Media pictures need to be worth 2,000 words (commentary)

Media pictures need to be worth 2,000 words (commentary)

THE recent Chipotle video, "The Scarecrow," created a lot of commotion in the press and social media as critics and supporters struggled to determine the real message in the advertising piece.

Thousands of images appear in mass media every day, each telling a story and delivering details words cannot adequately describe. In the case of "The Scarecrow," many viewers questioned its real meaning.

Someone on Facebook commented, "Chipotle hit it out of the park by exposing corporate farming"; another said he's "tired of companies trying to gloss over the integrity of their food ingredients to sell their products."

In our culture, people want to learn the details of issues, events and products in the least amount of time possible. That is why it is so important for farmers and ranchers to understand the connection between imagery and the words used to tell their stories.

The description of a recent workshop I attended said: "This workshop is best suited for students that want to increase their understanding of the use of imagery in the mass media. Participants are advised to submit at least one electronic example of either still or video imagery that has appeared in the media. "

The workshop called up the cliché that a picture is worth a thousand words, but today, for that to be effective, it needs to be worth 2,000 words.

Most participants selected images found on popular social media websites. Everyone explained the rationale for their choice and why they felt that the imagery was genuine and reached out to readers more efficiently than picking up a newspaper or viewing the website of a magazine.

It was obvious that these participants were not interested in settling for images in any traditional media format that could be edited and could possibly reflect the political position of the publication and its advertisers.

One attendee stated that the images in social media very seldom are edited, especially during and following tragic events like the recent Navy Yard shooting. He felt that they represented the unvarnished truth.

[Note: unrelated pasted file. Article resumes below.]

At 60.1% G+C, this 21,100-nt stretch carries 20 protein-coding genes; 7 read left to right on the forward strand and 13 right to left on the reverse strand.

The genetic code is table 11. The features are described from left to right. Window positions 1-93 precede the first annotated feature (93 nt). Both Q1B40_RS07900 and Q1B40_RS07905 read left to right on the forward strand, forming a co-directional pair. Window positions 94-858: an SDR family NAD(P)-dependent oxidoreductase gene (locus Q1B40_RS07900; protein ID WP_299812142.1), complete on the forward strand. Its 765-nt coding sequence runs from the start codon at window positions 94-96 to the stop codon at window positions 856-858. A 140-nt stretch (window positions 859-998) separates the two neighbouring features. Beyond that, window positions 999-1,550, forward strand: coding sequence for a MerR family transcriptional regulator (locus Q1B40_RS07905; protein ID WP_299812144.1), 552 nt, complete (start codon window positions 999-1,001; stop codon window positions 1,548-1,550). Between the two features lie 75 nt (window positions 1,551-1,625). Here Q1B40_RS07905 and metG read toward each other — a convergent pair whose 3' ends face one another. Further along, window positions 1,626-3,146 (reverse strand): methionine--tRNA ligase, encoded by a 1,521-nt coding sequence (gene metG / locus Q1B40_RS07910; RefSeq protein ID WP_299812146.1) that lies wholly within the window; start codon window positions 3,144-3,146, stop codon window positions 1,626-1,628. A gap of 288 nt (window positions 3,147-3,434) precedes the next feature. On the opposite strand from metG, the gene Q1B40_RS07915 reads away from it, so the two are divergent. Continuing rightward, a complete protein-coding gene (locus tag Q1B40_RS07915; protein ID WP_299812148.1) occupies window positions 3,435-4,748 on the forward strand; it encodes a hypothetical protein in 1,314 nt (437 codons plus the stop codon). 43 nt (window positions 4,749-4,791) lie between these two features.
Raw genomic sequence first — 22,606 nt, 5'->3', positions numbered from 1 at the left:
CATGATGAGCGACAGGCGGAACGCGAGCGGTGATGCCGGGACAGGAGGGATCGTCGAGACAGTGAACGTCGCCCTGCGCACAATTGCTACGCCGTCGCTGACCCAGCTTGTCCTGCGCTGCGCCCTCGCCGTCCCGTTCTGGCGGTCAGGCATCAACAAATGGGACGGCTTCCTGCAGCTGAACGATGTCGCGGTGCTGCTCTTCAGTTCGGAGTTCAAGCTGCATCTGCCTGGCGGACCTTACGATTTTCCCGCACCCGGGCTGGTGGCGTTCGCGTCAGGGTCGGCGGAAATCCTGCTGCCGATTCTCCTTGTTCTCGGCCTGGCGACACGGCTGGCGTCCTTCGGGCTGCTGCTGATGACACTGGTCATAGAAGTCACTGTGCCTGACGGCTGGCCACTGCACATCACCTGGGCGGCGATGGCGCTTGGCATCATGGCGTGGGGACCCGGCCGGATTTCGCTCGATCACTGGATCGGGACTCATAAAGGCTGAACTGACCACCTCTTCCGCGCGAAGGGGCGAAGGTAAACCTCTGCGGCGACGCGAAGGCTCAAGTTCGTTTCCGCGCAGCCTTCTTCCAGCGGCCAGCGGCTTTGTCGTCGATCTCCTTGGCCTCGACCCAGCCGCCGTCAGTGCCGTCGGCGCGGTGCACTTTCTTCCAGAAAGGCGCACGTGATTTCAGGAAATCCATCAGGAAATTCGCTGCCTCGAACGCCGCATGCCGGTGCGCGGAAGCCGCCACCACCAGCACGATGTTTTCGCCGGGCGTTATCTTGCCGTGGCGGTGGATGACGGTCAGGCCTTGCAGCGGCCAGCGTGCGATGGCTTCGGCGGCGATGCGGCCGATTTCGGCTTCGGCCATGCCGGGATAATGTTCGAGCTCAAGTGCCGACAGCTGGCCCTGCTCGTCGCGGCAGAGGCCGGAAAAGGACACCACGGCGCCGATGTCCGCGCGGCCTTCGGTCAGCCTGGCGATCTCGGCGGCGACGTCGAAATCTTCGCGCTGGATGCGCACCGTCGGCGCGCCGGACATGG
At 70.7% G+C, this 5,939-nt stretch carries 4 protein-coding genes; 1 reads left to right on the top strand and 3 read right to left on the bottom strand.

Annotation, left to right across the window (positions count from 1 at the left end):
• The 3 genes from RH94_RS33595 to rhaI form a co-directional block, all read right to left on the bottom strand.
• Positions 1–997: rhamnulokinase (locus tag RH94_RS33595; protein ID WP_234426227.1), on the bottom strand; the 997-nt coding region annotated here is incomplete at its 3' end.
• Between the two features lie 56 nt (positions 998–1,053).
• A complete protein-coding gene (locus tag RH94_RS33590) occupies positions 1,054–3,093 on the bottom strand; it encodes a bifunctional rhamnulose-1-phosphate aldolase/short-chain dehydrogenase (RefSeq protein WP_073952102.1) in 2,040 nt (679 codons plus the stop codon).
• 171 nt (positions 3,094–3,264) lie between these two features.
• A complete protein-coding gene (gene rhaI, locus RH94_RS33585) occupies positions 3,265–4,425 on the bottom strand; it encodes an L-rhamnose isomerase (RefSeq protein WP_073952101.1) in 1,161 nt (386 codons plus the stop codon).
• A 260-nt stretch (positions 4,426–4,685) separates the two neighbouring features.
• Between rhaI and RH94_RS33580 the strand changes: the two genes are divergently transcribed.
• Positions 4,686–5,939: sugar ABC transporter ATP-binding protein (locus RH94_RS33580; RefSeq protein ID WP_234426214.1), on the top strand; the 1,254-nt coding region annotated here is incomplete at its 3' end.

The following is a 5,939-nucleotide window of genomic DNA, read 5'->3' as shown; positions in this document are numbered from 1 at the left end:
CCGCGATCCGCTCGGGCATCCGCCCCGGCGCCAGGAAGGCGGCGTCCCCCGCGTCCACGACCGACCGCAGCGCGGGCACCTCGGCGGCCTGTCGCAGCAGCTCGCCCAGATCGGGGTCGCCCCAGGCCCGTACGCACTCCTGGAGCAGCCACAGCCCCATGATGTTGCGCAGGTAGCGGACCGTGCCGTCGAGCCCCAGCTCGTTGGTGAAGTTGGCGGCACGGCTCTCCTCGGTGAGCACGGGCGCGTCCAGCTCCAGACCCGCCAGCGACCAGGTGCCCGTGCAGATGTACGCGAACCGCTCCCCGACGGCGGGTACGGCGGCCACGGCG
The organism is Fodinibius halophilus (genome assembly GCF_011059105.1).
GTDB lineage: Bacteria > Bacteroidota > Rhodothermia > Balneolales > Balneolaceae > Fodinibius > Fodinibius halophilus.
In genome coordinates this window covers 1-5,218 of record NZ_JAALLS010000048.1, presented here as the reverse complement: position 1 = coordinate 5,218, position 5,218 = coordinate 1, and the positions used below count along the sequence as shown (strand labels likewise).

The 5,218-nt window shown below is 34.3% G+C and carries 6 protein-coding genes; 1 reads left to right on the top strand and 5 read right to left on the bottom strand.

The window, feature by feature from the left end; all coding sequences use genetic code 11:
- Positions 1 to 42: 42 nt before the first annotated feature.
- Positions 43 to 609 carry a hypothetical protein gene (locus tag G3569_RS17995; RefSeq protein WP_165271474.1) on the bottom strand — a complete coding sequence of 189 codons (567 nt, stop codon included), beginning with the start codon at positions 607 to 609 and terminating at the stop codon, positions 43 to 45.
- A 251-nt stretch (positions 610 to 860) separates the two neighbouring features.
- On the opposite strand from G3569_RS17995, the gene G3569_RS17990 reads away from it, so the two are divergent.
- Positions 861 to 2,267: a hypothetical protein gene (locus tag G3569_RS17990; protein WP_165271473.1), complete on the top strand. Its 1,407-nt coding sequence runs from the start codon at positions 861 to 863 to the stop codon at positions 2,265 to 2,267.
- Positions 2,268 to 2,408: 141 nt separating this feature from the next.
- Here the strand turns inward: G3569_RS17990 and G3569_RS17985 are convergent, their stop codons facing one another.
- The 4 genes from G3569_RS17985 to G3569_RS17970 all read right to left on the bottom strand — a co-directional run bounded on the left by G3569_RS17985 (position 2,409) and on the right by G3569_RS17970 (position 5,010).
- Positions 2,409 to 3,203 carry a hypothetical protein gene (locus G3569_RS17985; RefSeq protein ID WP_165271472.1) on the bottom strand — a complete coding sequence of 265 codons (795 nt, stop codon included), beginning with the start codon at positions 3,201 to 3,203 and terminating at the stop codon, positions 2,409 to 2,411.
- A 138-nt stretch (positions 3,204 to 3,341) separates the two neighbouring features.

In my mind, I wondered: If they truly want the unvarnished truth or the real story, do they consider animated videos like "The Scarecrow" genuine?

I was last on the list to present my example. My image was from a traditional publication, edited and creatively enhanced. I honestly thought about heading for the door instead of the dais.

As a burger on the cover of the July/August of The Atlantic magazine appeared on the screen, I opened with comments on market saturation and how issue fatigue contributes to the loss of consumer interest.

The burger looked out of place in the current events section of the newsstand. After capturing the attention of potential readers, though, the miniature scientists and engineers Photoshopped into the frame served to create more interest and lend more credibility to the photo.

I explained my thoughts on the creation and use of the image to draw the reader's eye to the title of the feature article, "The Cure for Obesity, How Science is Engineering Healthy Junk Food," by David H. Freedman.

Before I could finish my presentation, one person got upset that it was diminishing the importance of fighting obesity and promoting junk food. Her reaction proved my point: The editors had accomplished their goal of using the image to generate new interest in the subject of obesity.

That is why the picture is so powerful: It encourages those genuinely concerned about the obesity crisis to become more engaged, take time to read more on the subject, pick up new information and communicate that to others.

I used my remaining time to ask questions. Based on the participants' earlier comments on the substance and credibility of photos and videos posted on social media, did they feel the same about advertising in social media platforms? Several said they ignored advertising on social media unless close friends shared it.

The response was mixed when I asked if they had seen the Chipotle and Panera animated food production ads. A few felt that the ads were informative and shared them with friends, while others said animation insulted their intelligence. One man even said he deleted them because he doesn't eat fast food.

I asked if any of them had ever met a famer or toured a farm. One guy replied that he been on a farm; one or two said they talked to farmers when they could afford to shop at the local farmers market. Most of their exposure to farming was limited to driving by a farm or seeing information in the media.

I told them, "Guess what? You can now say you have all met and talked to a real farmer. I am a farmer from Nebraska who is majoring in commutations. If you have any questions about farming or food production, I would be happy to answer them."

The look on their faces was priceless. Their questions were well thought out, and it provided me with a spur-of-the-moment opportunity to tell the story about my farm.

*Joy Philippi is a fourth-generation Nebraska farmer and pork producer and partners with her parents in Philippi Farms. She has been active in agricultural advocacy for many years and is a former president of the National Pork Producers Council and Nebraska Pork Producers Assn. and a past board member of the National Institute for Animal Agriculture.

Volume:85 Issue:42

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